At first, the rats seemed confused — in response to stimulation, instead of going to the infrared source, they sat and groomed their whiskers as if being touched by an external force (which in a sense they were, since their sensory cortex was being zapped).

After roughly a month of training, however, all six animals adapted to their infrared headgear, learning to forage with infrared.

We could see that they were sweeping their heads side-to-side to better detect where the infrared light waves were coming from, said Thomson. This led to them correctly picking out the water-containing port over 70% of the time.

Additional tests confirmed the rats could still detect whisker “touch information” just fine — the new infrared “sense” didn’t boot out an existing capability.

“We have implemented, as far as we can tell, the first cortical neuroprosthesis capable of expanding a species’ perceptual repertoire to include the near infrared electromagnetic spectrum,” wrote Thomson in a 2013 report of the study published in Nature Communications.

Lightning-fast sensory integration

As cool as that study was, Thomson wasn’t satisfied.

For one, the rats only had one infrared detector, which severely limited depth perception. For another, the rats were technically “feeling” not “seeing” infrared, since their sensory cortices were doing all the hard work.

In a new series of experiments, reported recently at the 2015 Society for Neuroscience annual conference in Chicago, Thomson inserted three additional electrodes into the rats’ brains to give them 360 degrees of panoramic infrared perception.

The tweak boosted how fast the animals adopted infrared by almost 10 fold. When primed to perform the same water-seeking task, they learned in just 4 days, compared to 40 days with only a single implant.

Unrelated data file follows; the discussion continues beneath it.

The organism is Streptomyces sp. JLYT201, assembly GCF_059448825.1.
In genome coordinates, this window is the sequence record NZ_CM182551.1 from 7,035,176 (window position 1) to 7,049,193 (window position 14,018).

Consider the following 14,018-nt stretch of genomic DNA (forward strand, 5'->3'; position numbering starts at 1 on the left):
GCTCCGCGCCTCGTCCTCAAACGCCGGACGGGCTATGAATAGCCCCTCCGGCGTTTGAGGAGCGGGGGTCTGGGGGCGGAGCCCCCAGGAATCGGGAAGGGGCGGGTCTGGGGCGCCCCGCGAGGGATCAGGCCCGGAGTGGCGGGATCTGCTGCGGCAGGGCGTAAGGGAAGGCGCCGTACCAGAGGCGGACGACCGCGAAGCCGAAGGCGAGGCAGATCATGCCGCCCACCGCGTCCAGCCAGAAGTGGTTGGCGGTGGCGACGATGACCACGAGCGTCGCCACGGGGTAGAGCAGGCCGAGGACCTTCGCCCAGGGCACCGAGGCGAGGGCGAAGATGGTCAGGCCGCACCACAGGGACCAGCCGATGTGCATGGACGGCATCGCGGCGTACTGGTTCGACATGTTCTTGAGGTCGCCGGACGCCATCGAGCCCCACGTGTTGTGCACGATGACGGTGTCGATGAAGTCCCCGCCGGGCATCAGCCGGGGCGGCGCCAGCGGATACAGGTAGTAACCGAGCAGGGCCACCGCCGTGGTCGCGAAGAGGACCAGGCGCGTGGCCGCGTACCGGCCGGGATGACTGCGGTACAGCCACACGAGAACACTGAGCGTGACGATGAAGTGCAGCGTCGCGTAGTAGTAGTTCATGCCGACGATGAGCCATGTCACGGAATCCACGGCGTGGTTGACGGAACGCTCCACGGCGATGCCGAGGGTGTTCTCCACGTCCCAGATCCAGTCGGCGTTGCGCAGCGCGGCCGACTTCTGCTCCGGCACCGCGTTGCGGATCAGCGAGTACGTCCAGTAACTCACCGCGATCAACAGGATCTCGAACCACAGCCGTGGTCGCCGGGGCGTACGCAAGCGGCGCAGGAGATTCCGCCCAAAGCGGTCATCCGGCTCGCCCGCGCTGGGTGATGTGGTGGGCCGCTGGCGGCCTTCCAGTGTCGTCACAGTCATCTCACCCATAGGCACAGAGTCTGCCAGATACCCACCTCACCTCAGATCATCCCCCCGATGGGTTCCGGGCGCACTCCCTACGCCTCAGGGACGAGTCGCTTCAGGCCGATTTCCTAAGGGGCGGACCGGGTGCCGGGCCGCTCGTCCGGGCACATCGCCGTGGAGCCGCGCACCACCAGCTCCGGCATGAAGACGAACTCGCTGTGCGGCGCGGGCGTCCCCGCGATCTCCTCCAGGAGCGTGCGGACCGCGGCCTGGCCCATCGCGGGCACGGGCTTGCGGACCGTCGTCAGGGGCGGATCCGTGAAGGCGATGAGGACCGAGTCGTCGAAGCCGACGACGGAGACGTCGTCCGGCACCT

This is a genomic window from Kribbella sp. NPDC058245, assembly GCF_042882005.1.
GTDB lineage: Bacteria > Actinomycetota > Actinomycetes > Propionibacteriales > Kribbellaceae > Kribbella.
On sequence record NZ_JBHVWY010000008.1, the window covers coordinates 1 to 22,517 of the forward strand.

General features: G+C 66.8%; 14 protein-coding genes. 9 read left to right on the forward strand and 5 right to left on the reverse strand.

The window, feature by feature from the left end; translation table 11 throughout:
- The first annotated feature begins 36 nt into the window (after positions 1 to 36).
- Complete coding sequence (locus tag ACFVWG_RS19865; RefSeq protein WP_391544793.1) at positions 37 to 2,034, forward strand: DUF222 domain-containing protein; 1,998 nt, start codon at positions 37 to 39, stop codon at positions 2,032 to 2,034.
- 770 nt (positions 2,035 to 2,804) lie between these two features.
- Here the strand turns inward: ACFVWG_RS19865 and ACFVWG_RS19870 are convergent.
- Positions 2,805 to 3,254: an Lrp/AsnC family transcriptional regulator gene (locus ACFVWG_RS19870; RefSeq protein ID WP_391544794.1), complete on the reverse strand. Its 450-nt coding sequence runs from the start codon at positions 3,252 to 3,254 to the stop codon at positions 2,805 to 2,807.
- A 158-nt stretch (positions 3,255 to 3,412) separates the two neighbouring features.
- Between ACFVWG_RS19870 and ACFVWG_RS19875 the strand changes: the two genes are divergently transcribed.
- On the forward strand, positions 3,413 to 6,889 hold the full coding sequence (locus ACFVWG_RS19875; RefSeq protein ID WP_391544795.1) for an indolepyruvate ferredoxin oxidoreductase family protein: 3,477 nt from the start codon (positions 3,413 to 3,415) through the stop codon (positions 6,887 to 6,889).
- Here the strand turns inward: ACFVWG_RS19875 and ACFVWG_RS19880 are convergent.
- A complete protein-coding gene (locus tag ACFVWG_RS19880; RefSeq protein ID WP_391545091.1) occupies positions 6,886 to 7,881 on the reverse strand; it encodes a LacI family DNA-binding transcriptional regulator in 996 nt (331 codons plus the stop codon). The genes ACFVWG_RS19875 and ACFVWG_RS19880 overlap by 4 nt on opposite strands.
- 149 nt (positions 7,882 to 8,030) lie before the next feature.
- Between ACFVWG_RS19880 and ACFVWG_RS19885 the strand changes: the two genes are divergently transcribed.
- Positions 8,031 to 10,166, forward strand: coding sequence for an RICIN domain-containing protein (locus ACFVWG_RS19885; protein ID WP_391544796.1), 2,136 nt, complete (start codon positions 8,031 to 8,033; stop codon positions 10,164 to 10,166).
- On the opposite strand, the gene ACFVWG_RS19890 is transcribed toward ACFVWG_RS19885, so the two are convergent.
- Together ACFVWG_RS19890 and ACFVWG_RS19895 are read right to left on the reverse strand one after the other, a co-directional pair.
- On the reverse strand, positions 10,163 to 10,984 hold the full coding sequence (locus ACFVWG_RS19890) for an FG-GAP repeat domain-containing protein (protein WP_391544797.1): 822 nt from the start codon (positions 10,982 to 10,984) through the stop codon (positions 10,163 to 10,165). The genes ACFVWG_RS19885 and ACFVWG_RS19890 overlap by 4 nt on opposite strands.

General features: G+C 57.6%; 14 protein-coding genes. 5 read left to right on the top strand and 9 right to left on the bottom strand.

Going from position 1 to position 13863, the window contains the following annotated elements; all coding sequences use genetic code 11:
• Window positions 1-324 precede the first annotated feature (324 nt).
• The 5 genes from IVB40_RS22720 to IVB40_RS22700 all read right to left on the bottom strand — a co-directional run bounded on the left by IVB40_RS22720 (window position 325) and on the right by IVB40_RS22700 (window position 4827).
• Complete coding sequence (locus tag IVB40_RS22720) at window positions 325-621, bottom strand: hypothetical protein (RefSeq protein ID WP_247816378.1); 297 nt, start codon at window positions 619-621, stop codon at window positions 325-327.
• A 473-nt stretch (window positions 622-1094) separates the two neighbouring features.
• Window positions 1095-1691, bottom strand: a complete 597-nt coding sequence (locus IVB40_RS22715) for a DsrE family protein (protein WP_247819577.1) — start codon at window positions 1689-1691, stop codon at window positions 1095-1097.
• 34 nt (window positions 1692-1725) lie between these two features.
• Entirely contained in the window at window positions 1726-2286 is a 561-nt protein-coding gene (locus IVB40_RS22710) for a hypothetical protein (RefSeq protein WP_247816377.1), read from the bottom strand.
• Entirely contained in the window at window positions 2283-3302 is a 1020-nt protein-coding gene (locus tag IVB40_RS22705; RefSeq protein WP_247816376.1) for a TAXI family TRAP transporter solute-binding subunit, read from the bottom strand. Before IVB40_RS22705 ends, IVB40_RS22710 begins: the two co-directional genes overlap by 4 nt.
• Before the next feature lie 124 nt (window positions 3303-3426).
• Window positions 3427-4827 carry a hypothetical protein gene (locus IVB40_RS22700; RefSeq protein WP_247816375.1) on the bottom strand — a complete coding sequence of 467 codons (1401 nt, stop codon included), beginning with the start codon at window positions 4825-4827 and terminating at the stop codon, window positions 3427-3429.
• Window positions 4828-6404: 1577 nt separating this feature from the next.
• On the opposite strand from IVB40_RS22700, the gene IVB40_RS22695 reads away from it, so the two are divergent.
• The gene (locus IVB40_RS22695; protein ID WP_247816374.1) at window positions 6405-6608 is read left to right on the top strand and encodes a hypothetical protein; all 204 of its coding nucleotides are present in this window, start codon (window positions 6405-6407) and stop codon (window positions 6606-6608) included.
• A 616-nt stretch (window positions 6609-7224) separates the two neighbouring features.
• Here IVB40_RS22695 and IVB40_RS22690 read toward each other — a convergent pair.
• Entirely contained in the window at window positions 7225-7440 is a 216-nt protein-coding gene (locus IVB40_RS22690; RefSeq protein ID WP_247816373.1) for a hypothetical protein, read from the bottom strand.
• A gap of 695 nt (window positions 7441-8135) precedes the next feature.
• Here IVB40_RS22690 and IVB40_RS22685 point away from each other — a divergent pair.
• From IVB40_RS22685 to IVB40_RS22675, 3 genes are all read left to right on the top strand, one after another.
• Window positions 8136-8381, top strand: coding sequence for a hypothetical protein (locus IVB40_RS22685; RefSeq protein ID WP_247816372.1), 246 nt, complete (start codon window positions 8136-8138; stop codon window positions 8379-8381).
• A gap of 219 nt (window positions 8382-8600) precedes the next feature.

“Frankly, this was a surprise,” said Thomson to Science News. “I thought it would be really confusing for [the rats] to have so much stimulation all over their brain, rather than [at] one location.”

But the biggest “whoa” moment came when he re-implanted electrodes into the rats’ visual cortex: this time, it took only a single day for the animals to learn the water task.

Why would redirecting infrared traffic to the visual brain regions speed up learning? Thomson isn’t quite sure, but he thinks it has to do with the nature of infrared light.

After all, our visual cortex is optimized to process visible light, which is very close to infrared in terms of wavelength. Maybe the visual cortex is “primed” to process infrared in a way that the sensory cortex isn’t.

Without digging deeper and looking at changes in plasticity at different levels of the visual system, however, we can’t tell for sure, says Thomson. What we do know, however, is that the visual cortex can do both jobs — visible light and infrared — simultaneously.

Augmenting senses is limited to animals for now, although biohackers are busy at work extending the human visible light spectrum into the near infrared.

Thomson’s study suggests that it’s possible — if we get “infrared eye” hardware working, our brains will likely rapidly adapt.

Frankly, I’m still amazed, Thomson said. The brain is always hungry for new sources of information, but it’s incredibly auspicious for the field of neuroprosthetics and augmentation that it can absorb this completely foreign type so quickly.

Our work suggests that sensory cortical prostheses, in addition to restoring normal neurological functions, may serve to expand natural perceptual capabilities in mammals, he said.

“And that’s why I’m excited.”

Image Credit:; Eric Thomson/Duke University

Shelly Xuelai Fan is a neuroscientist at the University of California, San Francisco, where she studies ways to make old brains young again. In addition to research, she's also an avid science writer with an insatiable obsession with biotech, AI and all things neuro. She spends her spare time kayaking, bike camping and getting lost in the woods.